Pregnant thief walks out of court with fag in hand after begging not to be jailed

A woman who carried out an armed robbery has begged a judge not to jail her so that her baby will not be born in jail.

Chantelle Riley, 32, terrified staff at a Subway in Tuebrook, Merseyside, by acting as a lookout for a knifeman.

She took part in the raid while wearing pink pyjamas during the raid on August 28 last year.

Riley, who is seven months pregnant, left court smoking a cigarette after begging a judge not to jail her when she admitted robbery.

The judge warned her that she would be going to prison sooner or later, but delayed sentencing for two weeks so she could make arrangements for the child.

Defending her Zillah Williams said: ‘She has previous convictions, mainly for shoplifting, but nothing of this magnitude before and has never before served a custodial sentence.

‘There is slightly unusual circumstances in that Miss Riley is due to give birth on June 16 – it’s just a little over two months away that she is due to give birth.’

She added: ‘She really does not want to have the baby in [HMP] Styal. Miss Riley is absolutely determined she will not have the baby with her in custody. She doesn’t want that for the baby.’

Judge Neil Flewitt, QC, said a mum could only keep a baby in jail for ‘a matter of weeks’, before the child would be re-homed with family or foster parents.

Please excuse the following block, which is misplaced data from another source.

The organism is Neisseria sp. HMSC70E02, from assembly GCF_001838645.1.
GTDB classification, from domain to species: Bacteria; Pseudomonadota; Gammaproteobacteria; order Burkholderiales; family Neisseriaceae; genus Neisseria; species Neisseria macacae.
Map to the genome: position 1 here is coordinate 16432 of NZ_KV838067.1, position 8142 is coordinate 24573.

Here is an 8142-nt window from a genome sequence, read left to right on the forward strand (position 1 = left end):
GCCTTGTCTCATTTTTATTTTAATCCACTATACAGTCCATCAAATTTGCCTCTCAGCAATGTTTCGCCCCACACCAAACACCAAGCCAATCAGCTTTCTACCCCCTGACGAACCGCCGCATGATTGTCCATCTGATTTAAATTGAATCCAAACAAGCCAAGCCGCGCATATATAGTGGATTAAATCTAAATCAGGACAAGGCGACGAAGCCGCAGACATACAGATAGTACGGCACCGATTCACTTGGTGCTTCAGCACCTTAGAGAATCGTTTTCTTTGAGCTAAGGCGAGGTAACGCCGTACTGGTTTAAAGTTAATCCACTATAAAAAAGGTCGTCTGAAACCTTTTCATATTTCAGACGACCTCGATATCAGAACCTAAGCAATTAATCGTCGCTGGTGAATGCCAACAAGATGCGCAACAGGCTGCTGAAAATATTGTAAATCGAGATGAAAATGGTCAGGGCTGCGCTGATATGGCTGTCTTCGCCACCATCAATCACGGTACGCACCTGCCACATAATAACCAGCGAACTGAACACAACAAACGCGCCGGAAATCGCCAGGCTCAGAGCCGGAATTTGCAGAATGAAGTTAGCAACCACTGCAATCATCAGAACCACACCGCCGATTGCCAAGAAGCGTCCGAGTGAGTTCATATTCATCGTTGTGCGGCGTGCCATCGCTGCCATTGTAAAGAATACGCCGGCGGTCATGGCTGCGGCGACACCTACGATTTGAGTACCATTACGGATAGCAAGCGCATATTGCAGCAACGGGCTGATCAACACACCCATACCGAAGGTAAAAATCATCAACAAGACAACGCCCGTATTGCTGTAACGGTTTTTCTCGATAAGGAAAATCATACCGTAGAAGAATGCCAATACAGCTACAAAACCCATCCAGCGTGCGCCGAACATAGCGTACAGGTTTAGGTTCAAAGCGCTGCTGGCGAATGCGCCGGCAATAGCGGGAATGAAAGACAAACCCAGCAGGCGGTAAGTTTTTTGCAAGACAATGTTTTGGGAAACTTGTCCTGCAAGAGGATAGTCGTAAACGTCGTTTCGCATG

Riley clasped her hand to her mouth and wailed as Miss Williams explained it was planned that her mum would take care of the baby ‘as soon as it’s born’.

The barrister said her client had a son, 16, who already lived with his gran – her mum – and that Riley accepted she would be sent to jail.

Judge Flewitt agreed to delay sentencing saying: ‘If the decision is she should go immediately to prison, and that would be what normally happens, then she should go – harsh as that sounds.’

He added ‘there is no way she is not going to prison – she must know that.’

He said: ‘I’m not promising that the judge who deals with you then will adjourn further to allow you to have the baby at home.

‘There are facilities for you to have the child in prison. I know you don’t want that.’

Riley replied: ‘I just want a few weeks to get stuff ready for the baby, if I end up having it in prison, I will.’

Judge Flewitt continued: ‘I’m giving you the best part of two weeks. I suggest you get on with making whatever arrangements you have to make.